Website: http://www.sbdmc.com/

Subic Bay Metropolitan Authority logo

Website : http://www.sbma.com/

Sources:   Laurel , Tiu Herman ,  The Olongapo  Colonial Experience

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Hill 394 Forest Reserve

It was past 9:00 am when the group reach the forest reserve in this side of Subic. According to Engineer Ricardo Alcantara one of out local guides in the area. When the Americans were in control of the area.

Mr. Alexander Mesia showed the trail left by the troop of monkeys

         The forest reserve is usually off-limits to the locals, until 1992 when the area was formally turned-over to the government . Very few groups  were permitted  to visit the reservation . In 2011,  they only allowed two to  three  groups to visit the place .

panoramic view of the surrounding mountain and forest areas from hill 394 summit

Subic’s most popular peak takes you 394 meters  or about 1, 293 feet above sea level and offers a spectacular view of the legendary Mount Natib and Subic Bay, in the northwest.  Hill 394  let its beauty speak for itself. This is a popular area for bird watching, mountain hikers  ,  students of biology and botany .

Concrete ammunition bunkers are found all over the forest reserve , apparently they can easily be mistaken as a small hill , but in a close inspection these are storage places for the ammunition of the Americans.

 ammunition depository bunker during the American stay in Subic now these bunkers are abandoned and swiflets  and  Eurasian tree sparrow or maya-maya  make these bunkers as their second home

According  to our guides , these bunkers are camouflage by the thick forest vegetation and grasses .  There are about 400 to 500 such ammunition bunkers  that were scattered around the former military naval base forest reserve and adjacent area.   The  construction zenith of these hill- shaped depot  happened during the Vietnam war in the mid 1960’s  to early 1970’s . These are multimillion dollar project and a closely guarded military secret of the American naval station .   Some of  the bunkers  are now converted into art galleries or restaurants.

The group first had to get the necessary permits from the Subic Bay Metropolitan Authority . Here are some of the conditions :

1.) Extreme precaution shall be taken not to cause any disturbance / destruction in the forest , aquatic / marine environment .

2.) Proper waste disposal shall always be observed.

3.) No trails shall be created on forest areas.

4.) Collection of flora and fauna maybe allowed for identification purposes only.

5.) Results of the study can only be used for academic purposes and shall not be published without proper coordination and approval from the office.

forest trail created by the Americans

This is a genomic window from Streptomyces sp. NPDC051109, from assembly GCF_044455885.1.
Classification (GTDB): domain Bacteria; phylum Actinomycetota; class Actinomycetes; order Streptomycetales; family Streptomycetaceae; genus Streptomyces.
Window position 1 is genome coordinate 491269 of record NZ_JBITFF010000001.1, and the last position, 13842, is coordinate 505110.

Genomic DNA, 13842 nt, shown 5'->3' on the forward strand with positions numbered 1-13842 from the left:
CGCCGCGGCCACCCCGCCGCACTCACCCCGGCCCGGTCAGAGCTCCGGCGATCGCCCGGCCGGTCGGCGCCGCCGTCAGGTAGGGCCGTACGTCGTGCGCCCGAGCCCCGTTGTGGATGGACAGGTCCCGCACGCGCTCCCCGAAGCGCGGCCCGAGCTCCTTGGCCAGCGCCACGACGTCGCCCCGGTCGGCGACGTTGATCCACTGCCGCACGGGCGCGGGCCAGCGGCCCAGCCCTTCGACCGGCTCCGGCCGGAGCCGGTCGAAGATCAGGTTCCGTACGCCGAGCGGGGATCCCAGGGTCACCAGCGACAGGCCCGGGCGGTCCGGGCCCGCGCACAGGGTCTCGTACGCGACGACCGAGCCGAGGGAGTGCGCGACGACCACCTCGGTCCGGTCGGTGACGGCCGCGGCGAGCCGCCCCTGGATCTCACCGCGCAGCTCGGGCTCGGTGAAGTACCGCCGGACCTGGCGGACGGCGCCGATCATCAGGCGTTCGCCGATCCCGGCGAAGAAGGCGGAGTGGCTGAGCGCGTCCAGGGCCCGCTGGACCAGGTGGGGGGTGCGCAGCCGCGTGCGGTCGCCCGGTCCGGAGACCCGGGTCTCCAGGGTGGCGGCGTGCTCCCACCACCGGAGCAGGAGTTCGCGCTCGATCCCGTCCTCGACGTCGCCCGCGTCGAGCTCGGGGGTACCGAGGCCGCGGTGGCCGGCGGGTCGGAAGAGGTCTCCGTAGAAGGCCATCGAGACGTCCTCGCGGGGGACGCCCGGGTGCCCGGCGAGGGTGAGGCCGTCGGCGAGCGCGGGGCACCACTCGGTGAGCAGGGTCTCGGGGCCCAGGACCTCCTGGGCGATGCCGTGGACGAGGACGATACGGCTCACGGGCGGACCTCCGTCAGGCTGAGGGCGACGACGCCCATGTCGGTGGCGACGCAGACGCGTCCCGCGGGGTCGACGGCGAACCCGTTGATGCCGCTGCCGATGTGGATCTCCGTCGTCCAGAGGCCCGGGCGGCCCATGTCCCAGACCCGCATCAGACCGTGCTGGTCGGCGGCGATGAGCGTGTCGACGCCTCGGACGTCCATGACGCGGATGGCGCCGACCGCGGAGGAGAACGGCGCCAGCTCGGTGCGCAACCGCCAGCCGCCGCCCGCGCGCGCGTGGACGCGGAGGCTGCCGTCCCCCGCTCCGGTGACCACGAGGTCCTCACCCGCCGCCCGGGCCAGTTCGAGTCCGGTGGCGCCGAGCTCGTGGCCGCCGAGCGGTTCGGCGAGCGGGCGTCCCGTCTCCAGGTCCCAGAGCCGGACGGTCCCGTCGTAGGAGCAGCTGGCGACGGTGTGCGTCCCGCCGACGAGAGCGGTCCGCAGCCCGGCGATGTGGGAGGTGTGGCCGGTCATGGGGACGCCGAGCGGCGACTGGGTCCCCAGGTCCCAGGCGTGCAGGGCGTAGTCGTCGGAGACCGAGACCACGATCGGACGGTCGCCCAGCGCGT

Normally , the hike going up the trail up to the topmost part will only take between 45 minutes to 1 hour however it took the group almost 2 hours to reach the  hill summit  ( due to initial surveys conducted )

old ficus balete  tree -possibly more than a century -old

The debate among botanist and forest experts would reveal that this is a disturbed lowland forest which means that the forest was already disturbed long time ago from logging (  Americans and Japanese occupation  )  Since it was assumed that the trails were made by the Americans. The topmost portion of the hill was flatten and bulldozed using heavy equipment . Apparently the area was used as a helicopter landing  site during their jungle survival trainings.

summit of hill 394 – notice the lack of natural vegetation and flat terrain

You can see that the area was disturbed and most of the trees are missing .  The area is said to have been used as a forest survival training site intended for jungle survival .  The fallen logs  must have been used by the US military when they were in Subic long time ago.

 group picture

The area that the group visited  , is said to be the extended ancestral domain of the Aeta living in the nearby Zambales area.

Notes:

* The team saw some plastic bottles and brought them down to our van ( we had to dispose of the plastic bottles properly)  We saw at the trail, apparently the plastic bottles  were from the previous hikers who just left them .

* The group is highly compose of credible people from various environmental NGOs and experts coming from DENR, National Museum, and Academe .

* A  preliminary survey of flora and fauna was done  within the trail areas.

* At the end of the 2 hour trek, the group  surveyed more than 100 species of trees, about 2 dozen birds, 1 orchid species, about half a dozen ferns  and half a dozen aroids  ( along the established trek path ).

* The team  saw tree sapling that are germinated ,  this is a natural way of re-forestation . however there are signs that foreign non-endemic trees  examples are Gemelina , Mahogany , weeds, flowering plants that were naturalized  in this part of Subic.

* Feral population of cats and even rats poses a treat to the local endemic wildlife bird and small mammals .